Behavioral Economic Bias
By Mike Rappaport
Behavorial economics is a part of economics that focuses on economically nonrational behavior. Sadly, though, it is applied in a biased manner. Practioners of the discipline are quick to note problems with how market participants behave, seldom realizing that the same points (sometimes with even greater force) apply to government actors.
Tyler Cowan, who appreciates these points, presents a short research agenda
for a less biased version of behavorial economics:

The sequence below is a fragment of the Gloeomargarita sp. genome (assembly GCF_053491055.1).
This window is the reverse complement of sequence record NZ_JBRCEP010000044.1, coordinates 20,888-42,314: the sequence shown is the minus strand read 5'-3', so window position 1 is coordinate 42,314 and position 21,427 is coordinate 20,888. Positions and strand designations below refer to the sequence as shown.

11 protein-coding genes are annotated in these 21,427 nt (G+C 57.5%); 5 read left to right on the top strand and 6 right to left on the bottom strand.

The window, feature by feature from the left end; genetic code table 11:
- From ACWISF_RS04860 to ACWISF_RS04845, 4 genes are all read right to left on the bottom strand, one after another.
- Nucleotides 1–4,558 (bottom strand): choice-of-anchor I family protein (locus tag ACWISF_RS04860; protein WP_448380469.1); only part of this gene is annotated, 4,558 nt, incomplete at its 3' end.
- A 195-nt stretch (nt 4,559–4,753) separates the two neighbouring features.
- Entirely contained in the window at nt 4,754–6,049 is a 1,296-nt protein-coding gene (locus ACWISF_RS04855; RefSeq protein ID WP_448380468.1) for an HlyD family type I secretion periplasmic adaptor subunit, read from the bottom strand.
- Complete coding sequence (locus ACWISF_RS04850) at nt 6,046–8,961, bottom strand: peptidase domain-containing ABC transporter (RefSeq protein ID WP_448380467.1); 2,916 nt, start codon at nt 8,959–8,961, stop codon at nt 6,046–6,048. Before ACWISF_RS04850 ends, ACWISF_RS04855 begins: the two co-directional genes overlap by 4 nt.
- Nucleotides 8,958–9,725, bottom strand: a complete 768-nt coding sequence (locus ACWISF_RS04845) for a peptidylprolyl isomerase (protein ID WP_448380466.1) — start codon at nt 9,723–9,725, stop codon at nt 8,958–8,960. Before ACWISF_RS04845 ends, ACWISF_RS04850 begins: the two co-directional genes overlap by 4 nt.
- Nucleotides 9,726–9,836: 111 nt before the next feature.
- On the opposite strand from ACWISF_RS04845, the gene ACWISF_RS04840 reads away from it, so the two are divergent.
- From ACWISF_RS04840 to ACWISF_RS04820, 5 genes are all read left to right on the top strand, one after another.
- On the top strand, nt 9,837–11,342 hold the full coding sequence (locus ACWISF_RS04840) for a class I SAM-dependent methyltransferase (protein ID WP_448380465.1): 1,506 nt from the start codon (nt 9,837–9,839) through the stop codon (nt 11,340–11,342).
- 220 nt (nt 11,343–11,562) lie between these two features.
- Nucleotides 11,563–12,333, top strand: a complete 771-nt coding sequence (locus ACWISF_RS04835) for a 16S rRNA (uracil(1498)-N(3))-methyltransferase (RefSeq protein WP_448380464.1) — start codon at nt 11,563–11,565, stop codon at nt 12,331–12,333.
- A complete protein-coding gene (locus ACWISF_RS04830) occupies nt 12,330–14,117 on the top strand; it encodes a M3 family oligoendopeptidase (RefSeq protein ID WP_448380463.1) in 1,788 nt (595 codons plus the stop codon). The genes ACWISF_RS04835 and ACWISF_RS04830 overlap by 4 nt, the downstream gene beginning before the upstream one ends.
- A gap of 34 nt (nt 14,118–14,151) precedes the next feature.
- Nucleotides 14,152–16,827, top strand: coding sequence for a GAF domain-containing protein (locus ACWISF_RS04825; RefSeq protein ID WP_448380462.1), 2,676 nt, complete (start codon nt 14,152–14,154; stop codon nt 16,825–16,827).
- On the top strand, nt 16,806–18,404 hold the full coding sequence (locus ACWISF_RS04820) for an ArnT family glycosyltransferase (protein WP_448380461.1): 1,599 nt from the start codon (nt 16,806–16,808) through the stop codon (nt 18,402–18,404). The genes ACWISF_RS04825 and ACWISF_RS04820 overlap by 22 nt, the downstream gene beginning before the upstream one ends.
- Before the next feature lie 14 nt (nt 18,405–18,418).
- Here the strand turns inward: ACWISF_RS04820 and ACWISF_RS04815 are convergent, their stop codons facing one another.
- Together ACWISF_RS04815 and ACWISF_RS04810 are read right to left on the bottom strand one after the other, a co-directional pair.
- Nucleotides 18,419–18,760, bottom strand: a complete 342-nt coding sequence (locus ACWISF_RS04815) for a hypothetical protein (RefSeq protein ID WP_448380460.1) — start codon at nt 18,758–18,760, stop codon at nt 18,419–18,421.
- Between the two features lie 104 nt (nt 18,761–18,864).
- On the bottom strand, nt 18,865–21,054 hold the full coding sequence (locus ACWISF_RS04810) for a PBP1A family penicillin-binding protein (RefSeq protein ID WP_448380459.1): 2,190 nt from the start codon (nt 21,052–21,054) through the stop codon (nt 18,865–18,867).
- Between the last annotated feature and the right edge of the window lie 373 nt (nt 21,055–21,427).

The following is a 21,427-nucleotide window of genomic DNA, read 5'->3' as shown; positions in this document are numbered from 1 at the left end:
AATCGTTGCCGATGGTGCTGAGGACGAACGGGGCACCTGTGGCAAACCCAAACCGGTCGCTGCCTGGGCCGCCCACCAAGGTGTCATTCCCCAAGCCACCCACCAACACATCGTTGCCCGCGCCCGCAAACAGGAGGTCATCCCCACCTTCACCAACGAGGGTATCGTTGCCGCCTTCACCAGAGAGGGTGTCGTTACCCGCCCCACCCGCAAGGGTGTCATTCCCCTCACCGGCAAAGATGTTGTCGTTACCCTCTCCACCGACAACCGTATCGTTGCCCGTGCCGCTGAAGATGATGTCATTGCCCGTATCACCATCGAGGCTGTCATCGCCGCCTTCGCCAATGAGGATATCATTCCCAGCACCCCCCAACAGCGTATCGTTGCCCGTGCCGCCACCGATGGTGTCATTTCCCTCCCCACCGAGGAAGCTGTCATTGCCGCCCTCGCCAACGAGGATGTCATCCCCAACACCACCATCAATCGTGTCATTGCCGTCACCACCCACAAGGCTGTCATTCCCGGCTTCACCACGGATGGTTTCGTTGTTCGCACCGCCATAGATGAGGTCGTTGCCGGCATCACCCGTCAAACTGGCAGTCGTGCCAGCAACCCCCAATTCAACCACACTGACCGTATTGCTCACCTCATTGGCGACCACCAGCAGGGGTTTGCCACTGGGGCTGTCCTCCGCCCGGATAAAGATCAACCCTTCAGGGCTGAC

I would like to see more behavioral investigations along the following lines:
1. A productive entrepreneur exploits behavioral imperfections to defeat a blocking coalition.
2. A market that would otherwise have no equilibrium "core" in fact becomes quite stable, due to behavioral frictions.
3. A politician self-deceives and builds a self-aggrandizing "empire" rather than serving the median voter. Voters know that the potential political competitors will end up doing the same, and so they accept this tendency.
4. Median voters pick politicians on the basis of looks, height, or behavioral quirks, not expected policy or past performance.
5. Behavioral models often stress how choices can make people worse off. How about a model where welfare payments lead to a breakdown in self-restraint and community?